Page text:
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Interpreting Innovation Data in the Business R&D and Innovation Survey


Background

Launched in 2009, the Business R&D and Innovation Survey (BRDIS) was developed jointly by the National Science Foundation/Science Resources Statistics (NSF/SRS) and the U.S. Census Bureau to replace the Survey of Industrial Research and Development.

Although focusing mainly on R&D activities, the pilot BRDIS included a question on innovation—a first attempt at measuring the U.S. incidence of product and process innovation. Adapted from the European Union's Community Innovation Survey (CIS), this question was addressed to all companies operating in the United States, whether or not they performed or funded R&D.

Preliminary Findings on Innovation

Companies' reported innovation varied considerably across industries, but overall in the period 2006–08 about 9% of all companies introduced product innovations (one or more new or significantly improved good or service) and about 9% of all companies introduced process innovations (one or more new or significantly improved method for manufacturing or production; logistics, delivery, or distribution; support activities).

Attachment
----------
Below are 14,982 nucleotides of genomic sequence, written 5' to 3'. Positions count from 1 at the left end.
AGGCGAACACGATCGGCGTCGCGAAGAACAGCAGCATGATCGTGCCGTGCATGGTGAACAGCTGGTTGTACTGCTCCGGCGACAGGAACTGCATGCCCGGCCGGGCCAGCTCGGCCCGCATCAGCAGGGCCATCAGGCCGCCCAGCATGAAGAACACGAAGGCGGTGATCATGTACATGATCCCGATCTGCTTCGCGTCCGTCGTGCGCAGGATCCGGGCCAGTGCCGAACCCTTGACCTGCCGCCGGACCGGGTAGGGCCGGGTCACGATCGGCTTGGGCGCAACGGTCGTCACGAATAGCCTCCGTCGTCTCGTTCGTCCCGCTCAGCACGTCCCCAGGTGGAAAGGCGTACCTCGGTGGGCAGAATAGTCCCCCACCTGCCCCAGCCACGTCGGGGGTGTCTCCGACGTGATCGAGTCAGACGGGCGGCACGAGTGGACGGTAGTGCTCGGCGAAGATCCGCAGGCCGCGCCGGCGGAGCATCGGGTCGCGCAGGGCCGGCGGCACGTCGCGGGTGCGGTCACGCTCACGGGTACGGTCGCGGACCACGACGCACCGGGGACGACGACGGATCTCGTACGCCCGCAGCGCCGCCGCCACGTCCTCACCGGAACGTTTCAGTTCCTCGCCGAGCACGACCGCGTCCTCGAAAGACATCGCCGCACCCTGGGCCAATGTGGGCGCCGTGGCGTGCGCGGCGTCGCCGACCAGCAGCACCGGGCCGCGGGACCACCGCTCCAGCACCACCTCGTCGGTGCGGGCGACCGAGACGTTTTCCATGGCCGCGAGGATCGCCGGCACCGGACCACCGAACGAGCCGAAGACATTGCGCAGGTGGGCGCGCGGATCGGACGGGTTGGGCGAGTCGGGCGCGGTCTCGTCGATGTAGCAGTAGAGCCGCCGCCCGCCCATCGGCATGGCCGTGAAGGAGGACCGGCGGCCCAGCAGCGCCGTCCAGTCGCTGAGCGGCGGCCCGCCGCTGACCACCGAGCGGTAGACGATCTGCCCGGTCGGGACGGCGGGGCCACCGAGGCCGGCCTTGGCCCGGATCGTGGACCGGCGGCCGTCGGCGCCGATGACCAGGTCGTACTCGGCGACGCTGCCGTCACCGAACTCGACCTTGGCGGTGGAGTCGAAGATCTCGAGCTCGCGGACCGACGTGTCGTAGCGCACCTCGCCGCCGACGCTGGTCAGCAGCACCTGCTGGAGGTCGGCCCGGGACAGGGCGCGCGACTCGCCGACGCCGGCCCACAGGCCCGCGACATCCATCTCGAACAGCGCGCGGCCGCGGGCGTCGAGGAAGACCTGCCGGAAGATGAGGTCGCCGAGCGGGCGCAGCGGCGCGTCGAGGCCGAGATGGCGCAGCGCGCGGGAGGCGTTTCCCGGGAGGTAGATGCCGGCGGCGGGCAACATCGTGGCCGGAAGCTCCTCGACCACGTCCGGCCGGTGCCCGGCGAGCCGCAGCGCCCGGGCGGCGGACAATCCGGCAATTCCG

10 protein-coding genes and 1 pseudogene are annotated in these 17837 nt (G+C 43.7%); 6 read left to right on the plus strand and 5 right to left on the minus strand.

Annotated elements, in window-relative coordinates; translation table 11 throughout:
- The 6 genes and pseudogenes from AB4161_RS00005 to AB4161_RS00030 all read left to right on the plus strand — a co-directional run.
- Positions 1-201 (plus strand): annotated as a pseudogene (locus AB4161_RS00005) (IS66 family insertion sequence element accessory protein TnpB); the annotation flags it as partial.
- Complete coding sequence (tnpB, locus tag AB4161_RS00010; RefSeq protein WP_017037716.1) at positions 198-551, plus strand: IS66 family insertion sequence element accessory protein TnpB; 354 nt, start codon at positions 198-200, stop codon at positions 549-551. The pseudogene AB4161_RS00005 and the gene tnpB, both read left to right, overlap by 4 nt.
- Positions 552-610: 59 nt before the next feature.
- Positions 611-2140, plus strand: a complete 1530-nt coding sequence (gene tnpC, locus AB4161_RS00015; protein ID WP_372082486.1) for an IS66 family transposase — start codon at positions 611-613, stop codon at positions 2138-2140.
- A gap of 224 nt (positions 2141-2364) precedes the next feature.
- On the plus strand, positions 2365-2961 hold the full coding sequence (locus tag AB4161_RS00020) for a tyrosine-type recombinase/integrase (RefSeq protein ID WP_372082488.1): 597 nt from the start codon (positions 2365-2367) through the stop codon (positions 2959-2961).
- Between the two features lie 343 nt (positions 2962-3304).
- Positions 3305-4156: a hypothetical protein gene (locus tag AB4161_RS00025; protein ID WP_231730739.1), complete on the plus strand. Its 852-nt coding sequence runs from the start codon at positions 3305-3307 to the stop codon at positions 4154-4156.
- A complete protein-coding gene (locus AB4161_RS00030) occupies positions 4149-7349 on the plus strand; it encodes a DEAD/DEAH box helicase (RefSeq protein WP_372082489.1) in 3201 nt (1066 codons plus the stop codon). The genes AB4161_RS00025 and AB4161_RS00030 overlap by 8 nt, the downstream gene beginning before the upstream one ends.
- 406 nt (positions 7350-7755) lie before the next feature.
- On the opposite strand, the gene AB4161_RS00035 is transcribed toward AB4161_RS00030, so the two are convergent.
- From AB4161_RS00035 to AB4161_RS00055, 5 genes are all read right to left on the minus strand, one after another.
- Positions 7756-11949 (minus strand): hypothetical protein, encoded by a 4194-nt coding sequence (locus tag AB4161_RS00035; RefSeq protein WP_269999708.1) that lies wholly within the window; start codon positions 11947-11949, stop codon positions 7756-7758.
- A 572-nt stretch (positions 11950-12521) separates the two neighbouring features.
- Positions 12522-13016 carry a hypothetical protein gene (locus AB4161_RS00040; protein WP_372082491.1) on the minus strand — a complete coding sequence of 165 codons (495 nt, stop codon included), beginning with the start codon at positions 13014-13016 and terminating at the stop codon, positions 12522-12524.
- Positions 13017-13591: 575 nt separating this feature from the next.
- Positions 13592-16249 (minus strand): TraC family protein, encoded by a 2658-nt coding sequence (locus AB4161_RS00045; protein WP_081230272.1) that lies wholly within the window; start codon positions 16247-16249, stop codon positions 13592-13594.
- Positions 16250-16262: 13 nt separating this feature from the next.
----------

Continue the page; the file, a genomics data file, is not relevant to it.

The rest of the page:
These findings, for companies located in the United States, are considerably lower than the reported incidence of innovation for companies responding to the CIS.

BRDIS-CIS Comparisons

Differences between BRDIS and CIS may make comparisons of the two data sets inappropriate:

  • Intent. CIS is primarily an innovation survey; BRDIS is primarily an R&D survey.
  • Survey context. CIS, in accordance with its intent, provides guidance on innovation and what is to be included; BRDIS provides no such guidance.
  • Respondent experience. CIS has been fielded many times since the 1990s, and its respondents have experience with the survey; the 2008 BRDIS pilot survey was the first time U.S.-located companies had been asked to report on their innovative activities.
  • Industry sectors and sizes of companies surveyed. CIS is sent to companies with 10 or more employees in industries considered to be innovative; BRDIS is a nationally representative sample of all companies with 5 or more employees in all industries.
  • Coverage years. Most available CIS tabulations are for the period 2004–06; BRDIS preliminary data are for the period 2006–08.
  • Non-response adjustments. Unit non-response is high for some countries administering the CIS, which can have a significant impact on overall rates of reported innovation; the preliminary 2008 BRDIS data were not adjusted for unit or item non-response.

 

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